{                                  // in steps of 1 degree
    myservo.write(pos);              // tell servo to go to position in variable 'pos'
    delay(15);                       // waits 15ms for the servo to reach the position
  }
 
delay(5000);

  for(pos = 90; pos>=1; pos-=1)     // goes from 90 degrees to 0 degrees
  {                               
    myservo.write(pos);              // tell servo to go to position in variable 'pos'
    delay(15);                       // waits 15ms for the servo to reach the position
  }
loop();
}

// --------------------------------------------------------------------------------------------INCORRECT PIN ENTERED---------------------------------------------------------

void incorrectpin()
{
GLCD.DrawBitmap(incorrect, 0,0, BLACK);
delay(4000);
GLCD.ClearScreen();
pincode();
}

// ------------------------------------------------------------------------------------------------READ FROM KEYPAD---------------------------------------------------------

void pincode()
{
  Serial.begin(9600);
  GLCD.DrawBitmap(pin, 0,0, BLACK);

  char key= kpd.getKey();
Serial.print(key);
 {
    inputArray[i] = key; // store's key entry
    i++;
   
    if (i == 1) //if 1 press has been made
    {
      GLCD.DrawBitmap(pin1, 0,0, BLACK);
    }
   
    if (i == 2) //if 2 presses have been made
    {
      GLCD.DrawBitmap(pin2, 0,0, BLACK);
    }
   
    if (i == 3) //if 3 presses have been made
    {
      GLCD.DrawBitmap(pin3, 0,0, BLACK);
    }
   
    if (i == 4) //if 4 presses have been made
    {
      GLCD.DrawBitmap(pin4, 0,0, BLACK);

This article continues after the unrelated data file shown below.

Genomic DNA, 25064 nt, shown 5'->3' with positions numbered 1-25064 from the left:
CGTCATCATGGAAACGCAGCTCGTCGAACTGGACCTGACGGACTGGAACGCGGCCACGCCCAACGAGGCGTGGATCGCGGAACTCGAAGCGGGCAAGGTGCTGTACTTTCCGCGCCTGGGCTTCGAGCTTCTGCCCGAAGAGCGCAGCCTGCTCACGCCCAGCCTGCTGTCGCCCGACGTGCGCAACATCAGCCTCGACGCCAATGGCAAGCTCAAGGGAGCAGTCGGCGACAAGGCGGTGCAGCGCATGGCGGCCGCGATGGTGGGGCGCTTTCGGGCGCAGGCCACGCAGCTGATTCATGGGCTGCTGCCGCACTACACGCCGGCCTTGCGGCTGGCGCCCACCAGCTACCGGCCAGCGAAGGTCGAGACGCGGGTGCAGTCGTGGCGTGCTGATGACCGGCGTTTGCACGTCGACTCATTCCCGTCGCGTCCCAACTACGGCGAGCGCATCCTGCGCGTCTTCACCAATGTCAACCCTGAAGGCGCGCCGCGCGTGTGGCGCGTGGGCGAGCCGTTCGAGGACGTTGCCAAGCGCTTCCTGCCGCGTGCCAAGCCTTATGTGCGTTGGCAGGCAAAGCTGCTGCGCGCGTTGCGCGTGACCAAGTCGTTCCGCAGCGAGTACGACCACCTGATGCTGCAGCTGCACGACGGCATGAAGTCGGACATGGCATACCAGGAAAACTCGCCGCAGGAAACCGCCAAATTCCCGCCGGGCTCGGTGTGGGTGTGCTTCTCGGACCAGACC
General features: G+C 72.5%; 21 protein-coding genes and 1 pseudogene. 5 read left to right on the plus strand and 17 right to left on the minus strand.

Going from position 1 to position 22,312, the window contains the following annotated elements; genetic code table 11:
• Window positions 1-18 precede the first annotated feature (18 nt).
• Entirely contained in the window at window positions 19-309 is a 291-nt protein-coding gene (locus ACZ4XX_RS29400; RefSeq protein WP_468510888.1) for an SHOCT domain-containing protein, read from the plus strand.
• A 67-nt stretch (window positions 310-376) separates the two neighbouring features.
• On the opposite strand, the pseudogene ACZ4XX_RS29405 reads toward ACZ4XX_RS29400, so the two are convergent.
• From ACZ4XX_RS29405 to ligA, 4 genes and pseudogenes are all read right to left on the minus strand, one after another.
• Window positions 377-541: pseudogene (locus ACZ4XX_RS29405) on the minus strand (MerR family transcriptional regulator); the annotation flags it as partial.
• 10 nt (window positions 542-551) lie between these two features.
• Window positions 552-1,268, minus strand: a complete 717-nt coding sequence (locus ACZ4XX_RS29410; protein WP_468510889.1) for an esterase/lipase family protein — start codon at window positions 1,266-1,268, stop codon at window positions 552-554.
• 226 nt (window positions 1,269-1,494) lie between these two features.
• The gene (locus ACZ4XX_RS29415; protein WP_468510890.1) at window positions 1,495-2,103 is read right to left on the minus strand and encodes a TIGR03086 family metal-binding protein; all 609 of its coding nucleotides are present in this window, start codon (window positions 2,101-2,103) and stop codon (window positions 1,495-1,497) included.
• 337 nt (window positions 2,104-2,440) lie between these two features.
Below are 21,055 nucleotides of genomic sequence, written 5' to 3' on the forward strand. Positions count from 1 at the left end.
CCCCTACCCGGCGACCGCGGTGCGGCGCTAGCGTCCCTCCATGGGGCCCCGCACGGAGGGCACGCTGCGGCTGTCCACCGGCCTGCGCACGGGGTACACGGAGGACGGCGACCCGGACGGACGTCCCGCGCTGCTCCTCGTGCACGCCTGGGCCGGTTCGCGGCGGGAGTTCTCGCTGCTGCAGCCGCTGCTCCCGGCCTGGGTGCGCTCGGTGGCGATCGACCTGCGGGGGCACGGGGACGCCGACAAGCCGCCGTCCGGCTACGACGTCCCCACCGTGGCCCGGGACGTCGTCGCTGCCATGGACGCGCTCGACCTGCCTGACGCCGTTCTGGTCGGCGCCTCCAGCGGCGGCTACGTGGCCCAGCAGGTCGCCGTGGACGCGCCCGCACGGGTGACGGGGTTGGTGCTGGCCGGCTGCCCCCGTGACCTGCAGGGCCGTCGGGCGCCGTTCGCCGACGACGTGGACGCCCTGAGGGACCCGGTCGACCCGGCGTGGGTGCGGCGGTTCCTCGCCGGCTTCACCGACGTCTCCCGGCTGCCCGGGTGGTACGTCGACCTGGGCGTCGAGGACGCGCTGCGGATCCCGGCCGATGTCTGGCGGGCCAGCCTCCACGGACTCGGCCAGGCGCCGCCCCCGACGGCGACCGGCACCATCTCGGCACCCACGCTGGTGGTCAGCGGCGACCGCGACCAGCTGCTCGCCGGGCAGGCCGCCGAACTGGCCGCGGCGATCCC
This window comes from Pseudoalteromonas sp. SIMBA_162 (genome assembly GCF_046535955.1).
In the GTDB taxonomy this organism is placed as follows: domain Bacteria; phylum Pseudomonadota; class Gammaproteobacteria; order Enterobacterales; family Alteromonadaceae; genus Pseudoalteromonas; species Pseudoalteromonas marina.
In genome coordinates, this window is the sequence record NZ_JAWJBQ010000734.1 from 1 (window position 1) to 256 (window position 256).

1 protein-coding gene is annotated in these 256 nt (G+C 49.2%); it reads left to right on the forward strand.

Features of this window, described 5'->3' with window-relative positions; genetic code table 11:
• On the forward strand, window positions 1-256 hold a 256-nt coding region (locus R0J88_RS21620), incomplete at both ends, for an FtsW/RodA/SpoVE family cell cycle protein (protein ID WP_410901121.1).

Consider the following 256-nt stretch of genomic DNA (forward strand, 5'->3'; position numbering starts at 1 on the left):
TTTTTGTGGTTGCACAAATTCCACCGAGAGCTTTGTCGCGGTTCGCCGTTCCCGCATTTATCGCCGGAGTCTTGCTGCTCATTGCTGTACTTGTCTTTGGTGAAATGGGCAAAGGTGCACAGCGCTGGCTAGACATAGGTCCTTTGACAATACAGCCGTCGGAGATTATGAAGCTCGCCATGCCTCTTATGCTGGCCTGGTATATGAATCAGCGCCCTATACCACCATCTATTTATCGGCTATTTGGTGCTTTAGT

{
        delay(5000);
       if (inputArray[0] == Main[0] &&
           inputArray[1] == Main[1] &&
   inputArray[2] == Main[2] &&
   inputArray[3] == Main[3])
           {
     correctpin();
           }
       else
       {
         incorrectpin();
       }
     }
     {
       i=0; // reset integer to store user keypresses
     }
   }
 }
}

// ----------------------------------------------------------------------------WAITING FOR RFID---------------------------------------------------------

void waiting()
{
  int RFID = analogRead(A5);
  RFID = map(RFID, 0, 1023, 0, 5);
  GLCD.DrawBitmap(waiting1, 0,0, BLACK);
  delay(500);
  GLCD.DrawBitmap(waiting2, 0,0, BLACK);
  delay(500);
 
  if (RFID < 2)                      // CODE FOR RFID ANALOG VALUE. NEEDS TWEAKING
  {
    GLCD.ClearScreen();
    pincode();
  }
  else
  {
    GLCD.ClearScreen();
    loop();
  }
}
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The loop() function calls waiting(). The waiting() function may call loop(). Does that really seem like a good idea?

The correctpin() function calls loop(). Not a good idea, either.

Code:
  if (RFID < 2)                      // CODE FOR RFID ANALOG VALUE. NEEDS TWEAKING